It’s unclear from the book whether he knows it, but the text demonstrates Whelan’s skill for recognising opportunity, for knowing when to say yes; in short, for being an artist in business. It’s a skill he recognises in others too, acknowledging Kate Bush’s musicianship (‘She took our master piper, Liam O’Flynn, on a kaleidoscopic journey through the tune, adding a curl here, lengthening a phrase there, until they had crafted a superb performance’) as much as her business acumen (‘… she deftly navigated the notoriously choppy waters surrounding the James Joyce estate’ in securing rights to use words for her song ‘The Sensual World’).

Roads before and after
There’s no doubt that Whelan sees
Riverdance as the culmination of his career. Two chapters are devoted to it – one to the Eurovision performance in 1994; the next to the subsequent stage show. As ever, much of Whelan’s storytelling revolves around the collaboration that brought it to life, though he does delve a little deeper on the music here than elsewhere, describing the iconic 6/8-into-4/4 rhythm as ‘Chaggada chaggada cheque book cheque book’. And it’s fair to acknowledge that the market for this book is likely not a specialised music audience.

Riverdance is a very effective piece of entertainment. While it could be written off (as Adorno wrote off Rachmaninoff’s C sharp minor prelude) as ‘just’ a long crescendo, there’s a skill in composing something entertaining, with as strong a melodic and harmonic hook as Riverdance provides. Even listening back to it for this review, that first chromatic step up in the bass under the meandering septuple-time pipes melody is so effective, an unexpected but fitting ratcheting up of the tension before the pressure valve is released at the end of the phrase.

I’ve liked most of Whelan’s music that I’ve heard; he has an ear for melody, harmony and clean production and orchestration. But Riverdance, the culmination of the book’s title and direction, is a work almost thirty years old, premiered when the author was in his forties, and following not long after other successful works, The Seville Suite (1992) and The Spirit of Mayo (1993). He’s worked as a composer since then, both in rearranging his own music (such as the Riverdance orchestral suites) and in original compositions (like The Connemara Suite and a flute concerto for James Galway).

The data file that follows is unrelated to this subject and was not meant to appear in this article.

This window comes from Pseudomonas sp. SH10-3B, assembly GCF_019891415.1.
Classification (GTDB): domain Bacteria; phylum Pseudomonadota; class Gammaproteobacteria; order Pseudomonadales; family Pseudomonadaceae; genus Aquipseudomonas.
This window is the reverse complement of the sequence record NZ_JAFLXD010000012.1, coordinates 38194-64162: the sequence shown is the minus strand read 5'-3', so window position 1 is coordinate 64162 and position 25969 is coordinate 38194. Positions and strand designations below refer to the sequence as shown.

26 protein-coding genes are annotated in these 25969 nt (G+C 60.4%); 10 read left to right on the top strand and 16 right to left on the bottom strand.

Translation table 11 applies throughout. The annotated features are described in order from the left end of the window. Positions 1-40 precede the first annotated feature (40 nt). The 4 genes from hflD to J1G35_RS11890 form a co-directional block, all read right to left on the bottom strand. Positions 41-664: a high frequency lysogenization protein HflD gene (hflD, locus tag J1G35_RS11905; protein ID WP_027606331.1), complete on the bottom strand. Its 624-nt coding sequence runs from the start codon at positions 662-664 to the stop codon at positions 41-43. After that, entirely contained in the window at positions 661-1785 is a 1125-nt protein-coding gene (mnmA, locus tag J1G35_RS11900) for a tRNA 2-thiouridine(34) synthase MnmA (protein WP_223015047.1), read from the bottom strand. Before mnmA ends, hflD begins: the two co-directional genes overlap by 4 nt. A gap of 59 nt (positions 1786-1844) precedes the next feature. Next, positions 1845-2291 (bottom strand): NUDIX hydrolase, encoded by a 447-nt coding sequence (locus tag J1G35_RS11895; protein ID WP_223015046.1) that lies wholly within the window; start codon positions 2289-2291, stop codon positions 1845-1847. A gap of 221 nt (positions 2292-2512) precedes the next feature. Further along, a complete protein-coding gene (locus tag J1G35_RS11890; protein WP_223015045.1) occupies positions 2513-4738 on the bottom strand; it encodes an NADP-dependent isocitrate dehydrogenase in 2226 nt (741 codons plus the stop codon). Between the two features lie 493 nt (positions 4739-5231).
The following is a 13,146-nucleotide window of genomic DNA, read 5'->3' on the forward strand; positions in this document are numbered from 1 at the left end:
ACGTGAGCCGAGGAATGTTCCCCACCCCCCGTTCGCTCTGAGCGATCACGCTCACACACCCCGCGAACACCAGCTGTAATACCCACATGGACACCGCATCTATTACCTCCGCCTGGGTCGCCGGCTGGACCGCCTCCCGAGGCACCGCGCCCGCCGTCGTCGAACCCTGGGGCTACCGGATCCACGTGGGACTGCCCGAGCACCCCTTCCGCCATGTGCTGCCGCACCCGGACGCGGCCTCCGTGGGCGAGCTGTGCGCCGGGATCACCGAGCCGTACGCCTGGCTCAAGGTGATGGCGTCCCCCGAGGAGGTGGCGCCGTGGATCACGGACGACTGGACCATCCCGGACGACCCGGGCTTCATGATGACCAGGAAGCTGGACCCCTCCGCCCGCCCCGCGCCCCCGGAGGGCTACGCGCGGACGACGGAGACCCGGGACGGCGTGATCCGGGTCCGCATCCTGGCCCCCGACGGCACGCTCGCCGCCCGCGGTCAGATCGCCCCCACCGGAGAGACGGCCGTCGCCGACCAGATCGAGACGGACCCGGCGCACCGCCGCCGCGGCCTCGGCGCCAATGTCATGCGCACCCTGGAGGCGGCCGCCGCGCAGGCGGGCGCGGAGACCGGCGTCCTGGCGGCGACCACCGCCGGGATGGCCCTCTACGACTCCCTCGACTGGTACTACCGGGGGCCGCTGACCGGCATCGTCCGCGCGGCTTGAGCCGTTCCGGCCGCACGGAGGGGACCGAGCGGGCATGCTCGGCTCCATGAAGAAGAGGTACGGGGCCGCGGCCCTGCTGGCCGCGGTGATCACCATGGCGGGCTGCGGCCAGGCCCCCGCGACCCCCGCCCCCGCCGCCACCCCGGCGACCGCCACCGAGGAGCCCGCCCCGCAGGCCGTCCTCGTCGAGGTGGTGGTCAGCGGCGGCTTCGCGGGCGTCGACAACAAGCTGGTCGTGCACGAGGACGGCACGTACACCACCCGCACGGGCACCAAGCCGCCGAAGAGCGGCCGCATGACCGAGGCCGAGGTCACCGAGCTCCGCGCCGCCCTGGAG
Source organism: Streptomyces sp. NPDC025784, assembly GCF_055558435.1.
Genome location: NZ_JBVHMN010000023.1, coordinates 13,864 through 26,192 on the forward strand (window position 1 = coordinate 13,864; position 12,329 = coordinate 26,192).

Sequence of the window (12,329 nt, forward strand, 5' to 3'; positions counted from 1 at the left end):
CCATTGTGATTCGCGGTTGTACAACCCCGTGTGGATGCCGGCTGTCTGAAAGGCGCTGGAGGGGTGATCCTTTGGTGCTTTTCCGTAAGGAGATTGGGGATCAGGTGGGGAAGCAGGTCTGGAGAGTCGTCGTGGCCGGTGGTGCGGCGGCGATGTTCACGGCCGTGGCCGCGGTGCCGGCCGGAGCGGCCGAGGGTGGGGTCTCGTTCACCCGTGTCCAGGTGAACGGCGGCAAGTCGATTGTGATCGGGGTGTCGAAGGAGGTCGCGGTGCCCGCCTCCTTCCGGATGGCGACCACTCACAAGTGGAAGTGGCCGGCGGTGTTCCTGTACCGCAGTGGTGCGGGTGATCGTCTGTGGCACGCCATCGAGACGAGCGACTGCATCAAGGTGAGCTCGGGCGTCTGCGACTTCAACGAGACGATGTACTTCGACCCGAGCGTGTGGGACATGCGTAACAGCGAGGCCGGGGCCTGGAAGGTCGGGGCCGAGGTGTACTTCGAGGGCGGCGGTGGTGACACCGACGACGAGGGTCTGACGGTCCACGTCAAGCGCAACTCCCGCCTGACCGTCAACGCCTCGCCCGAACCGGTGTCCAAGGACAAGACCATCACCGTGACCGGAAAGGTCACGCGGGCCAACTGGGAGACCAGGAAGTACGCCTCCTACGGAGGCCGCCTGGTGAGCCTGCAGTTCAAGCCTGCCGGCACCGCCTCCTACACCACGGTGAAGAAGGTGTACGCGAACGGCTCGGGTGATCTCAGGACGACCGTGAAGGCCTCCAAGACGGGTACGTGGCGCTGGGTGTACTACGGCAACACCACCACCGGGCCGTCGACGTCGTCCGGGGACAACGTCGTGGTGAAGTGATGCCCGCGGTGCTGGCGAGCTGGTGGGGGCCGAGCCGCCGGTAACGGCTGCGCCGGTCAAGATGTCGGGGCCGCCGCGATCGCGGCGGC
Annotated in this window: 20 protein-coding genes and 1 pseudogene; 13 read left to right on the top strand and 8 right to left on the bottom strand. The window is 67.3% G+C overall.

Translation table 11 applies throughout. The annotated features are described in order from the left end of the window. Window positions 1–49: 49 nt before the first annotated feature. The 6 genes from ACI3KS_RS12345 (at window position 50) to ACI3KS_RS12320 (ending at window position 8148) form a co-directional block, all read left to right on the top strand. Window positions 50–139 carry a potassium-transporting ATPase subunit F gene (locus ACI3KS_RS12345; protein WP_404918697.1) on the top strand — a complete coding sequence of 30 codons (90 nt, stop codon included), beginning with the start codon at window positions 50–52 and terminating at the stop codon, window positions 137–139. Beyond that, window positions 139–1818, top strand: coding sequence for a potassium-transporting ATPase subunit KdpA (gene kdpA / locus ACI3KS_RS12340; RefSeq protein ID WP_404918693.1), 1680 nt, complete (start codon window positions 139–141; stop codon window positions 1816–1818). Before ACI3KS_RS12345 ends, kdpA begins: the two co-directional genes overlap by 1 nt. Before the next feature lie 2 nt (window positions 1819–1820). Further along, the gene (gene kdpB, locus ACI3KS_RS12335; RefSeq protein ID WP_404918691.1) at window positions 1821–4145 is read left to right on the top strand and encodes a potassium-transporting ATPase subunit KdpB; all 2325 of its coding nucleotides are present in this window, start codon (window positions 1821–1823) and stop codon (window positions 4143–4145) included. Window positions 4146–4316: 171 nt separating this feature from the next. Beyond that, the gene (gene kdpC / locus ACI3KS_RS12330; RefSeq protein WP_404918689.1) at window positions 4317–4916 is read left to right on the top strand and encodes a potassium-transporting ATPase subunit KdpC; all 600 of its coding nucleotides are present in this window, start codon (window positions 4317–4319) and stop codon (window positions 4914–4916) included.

But in reading the book, I hoped – perhaps optimistically, given the book’s title – for some insight into how Whelan views the road since Riverdance. The work dominates his career so completely that the three decades following it are summed up in a four-page final chapter titled ‘Reflections’. And it’s fair to say that that’s simply not the story he’s telling. It’s likely that the majority of readership of this book will have found their way to Whelan through Riverdance. So it’s not an omission per se, but definitely felt like an opportunity lost. Where do you go after a hit that big? How does it impact how you approach your work?

Perhaps that’s the nature of a career like Whelan’s, though: one monumentally successful outlier amongst a catalogue that was nonetheless steady and stable. The success of Riverdance seems to have left him free to compose what and with whom he wants, but at the same time oddly beholden to the work, which he promotes cheerfully and has returned to numerous times. And for all that his sound has popular appeal, his memoir rarely mentions the reaction of the audience to his music. The process of creation, and the craft and collaboration that go into it, are at the centre.

The Road to Riverdance by Bill Whelan is published by Lilliput Press. Visit www.lilliputpress.ie.

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Published on 20 October 2022

Brendan Finan is a teacher and writer. Visit www.brendanfinan.net.